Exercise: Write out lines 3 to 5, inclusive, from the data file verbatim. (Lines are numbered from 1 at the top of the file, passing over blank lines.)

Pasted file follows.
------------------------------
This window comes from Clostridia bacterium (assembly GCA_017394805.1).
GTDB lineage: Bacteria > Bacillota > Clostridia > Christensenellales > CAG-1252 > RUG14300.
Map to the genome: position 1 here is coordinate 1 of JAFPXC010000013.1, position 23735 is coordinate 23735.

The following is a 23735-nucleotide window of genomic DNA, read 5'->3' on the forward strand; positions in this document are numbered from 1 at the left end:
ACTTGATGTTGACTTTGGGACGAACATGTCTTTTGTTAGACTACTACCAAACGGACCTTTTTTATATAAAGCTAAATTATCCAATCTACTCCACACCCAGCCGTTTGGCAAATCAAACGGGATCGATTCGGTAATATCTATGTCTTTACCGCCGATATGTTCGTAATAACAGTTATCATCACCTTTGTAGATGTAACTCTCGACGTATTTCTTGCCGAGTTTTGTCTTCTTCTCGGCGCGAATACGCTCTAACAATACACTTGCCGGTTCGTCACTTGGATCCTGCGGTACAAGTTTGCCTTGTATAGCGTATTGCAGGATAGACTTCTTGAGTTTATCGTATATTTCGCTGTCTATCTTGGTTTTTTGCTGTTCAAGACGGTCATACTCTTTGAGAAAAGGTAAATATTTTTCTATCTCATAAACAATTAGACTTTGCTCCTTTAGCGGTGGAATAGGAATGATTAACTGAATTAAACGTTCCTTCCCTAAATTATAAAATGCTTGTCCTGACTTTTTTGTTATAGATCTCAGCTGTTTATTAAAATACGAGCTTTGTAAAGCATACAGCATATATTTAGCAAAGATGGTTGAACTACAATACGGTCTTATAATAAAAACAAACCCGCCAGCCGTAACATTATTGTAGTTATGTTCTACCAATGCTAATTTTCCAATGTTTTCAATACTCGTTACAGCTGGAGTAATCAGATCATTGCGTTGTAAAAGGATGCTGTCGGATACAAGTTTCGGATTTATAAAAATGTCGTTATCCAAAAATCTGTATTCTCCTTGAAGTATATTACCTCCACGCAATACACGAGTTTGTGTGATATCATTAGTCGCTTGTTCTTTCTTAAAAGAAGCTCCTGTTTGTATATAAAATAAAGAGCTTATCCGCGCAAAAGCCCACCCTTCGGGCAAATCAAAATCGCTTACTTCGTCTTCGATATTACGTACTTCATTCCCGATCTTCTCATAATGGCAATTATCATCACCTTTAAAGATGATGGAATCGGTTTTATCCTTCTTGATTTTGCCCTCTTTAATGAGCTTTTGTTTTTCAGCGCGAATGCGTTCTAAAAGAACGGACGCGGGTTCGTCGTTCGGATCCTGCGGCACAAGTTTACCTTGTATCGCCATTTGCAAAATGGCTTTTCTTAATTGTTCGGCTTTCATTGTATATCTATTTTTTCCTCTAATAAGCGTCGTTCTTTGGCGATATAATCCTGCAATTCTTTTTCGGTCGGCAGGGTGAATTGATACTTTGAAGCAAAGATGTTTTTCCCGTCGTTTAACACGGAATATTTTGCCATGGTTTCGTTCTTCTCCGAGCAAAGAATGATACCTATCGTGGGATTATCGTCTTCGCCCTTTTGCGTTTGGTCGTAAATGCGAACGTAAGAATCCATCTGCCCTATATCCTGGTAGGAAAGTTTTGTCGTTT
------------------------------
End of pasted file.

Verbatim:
Map to the genome: position 1 here is coordinate 1 of JAFPXC010000013.1, position 23735 is coordinate 23735.

The following is a 23735-nucleotide window of genomic DNA, read 5'->3' on the forward strand; positions in this document are numbered from 1 at the left end:
ACTTGATGTTGACTTTGGGACGAACATGTCTTTTGTTAGACTACTACCAAACGGACCTTTTTTATATAAAGCTAAATTATCCAATCTACTCCACACCCAGCCGTTTGGCAAATCAAACGGGATCGATTCGGTAATATCTATGTCTTTACCGCCGATATGTTCGTAATAACAGTTATCATCACCTTTGTAGATGTAACTCTCGACGTATTTCTTGCCGAGTTTTGTCTTCTTCTCGGCGCGAATACGCTCTAACAATACACTTGCCGGTTCGTCACTTGGATCCTGCGGTACAAGTTTGCCTTGTATAGCGTATTGCAGGATAGACTTCTTGAGTTTATCGTATATTTCGCTGTCTATCTTGGTTTTTTGCTGTTCAAGACGGTCATACTCTTTGAGAAAAGGTAAATATTTTTCTATCTCATAAACAATTAGACTTTGCTCCTTTAGCGGTGGAATAGGAATGATTAACTGAATTAAACGTTCCTTCCCTAAATTATAAAATGCTTGTCCTGACTTTTTTGTTATAGATCTCAGCTGTTTATTAAAATACGAGCTTTGTAAAGCATACAGCATATATTTAGCAAAGATGGTTGAACTACAATACGGTCTTATAATAAAAACAAACCCGCCAGCCGTAACATTATTGTAGTTATGTTCTACCAATGCTAATTTTCCAATGTTTTCAATACTCGTTACAGCTGGAGTAATCAGATCATTGCGTTGTAAAAGGATGCTGTCGGATACAAGTTTCGGATTTATAAAAATGTCGTTATCCAAAAATCTGTATTCTCCTTGAAGTATATTACCTCCACGCAATACACGAGTTTGTGTGATATCATTAGTCGCTTGTTCTTTCTTAAAAGAAGCTCCTGTTTGTATATAAAATAAAGAGCTTATCCGCGCAAAAGCCCACCCTTCGGGCAAATCAAAATCGCTTACTTCGTCTTCGATATTACGTACTTCATTCCCGATCTTCTCATAATGGCAATTATCATCACCTTTAAAGATGATGGAATCGGTTTTATCCTTCTTGATTTTGCCCTCTTTAATGAGCTTTTGTTTTTCAGCGCGAATGCGTTCTAAAAGAACGGACGCGGGTTCGTCGTTCGGATCCTGCGGCACAAGTTTACCTTGTATCGCCATTTGCAAAATGGCTTTTCTTAATTGTTCGGCTTTCATTGTATATCTATTTTTTCCTCTAATAAGCGTCGTTCTTTGGCGATATAATCCTGCAATTCTTTTTCGGTCGGCAGGGTGAATTGATACTTTGAAGCAAAGATGTTTTTCCCGTCGTTTAACACGGAATATTTTGCCATGGTTTCGTTCTTCTCCGAGCAAAGAATGATACCTATCGTGGGATTATCGTCTTCGCCCTTTTGCGTTTGGTCGTAAATGCGAACGTAAGAATCCATCTGCCCTATATCCTGGTAGGAAAGTTTTGTCGTTT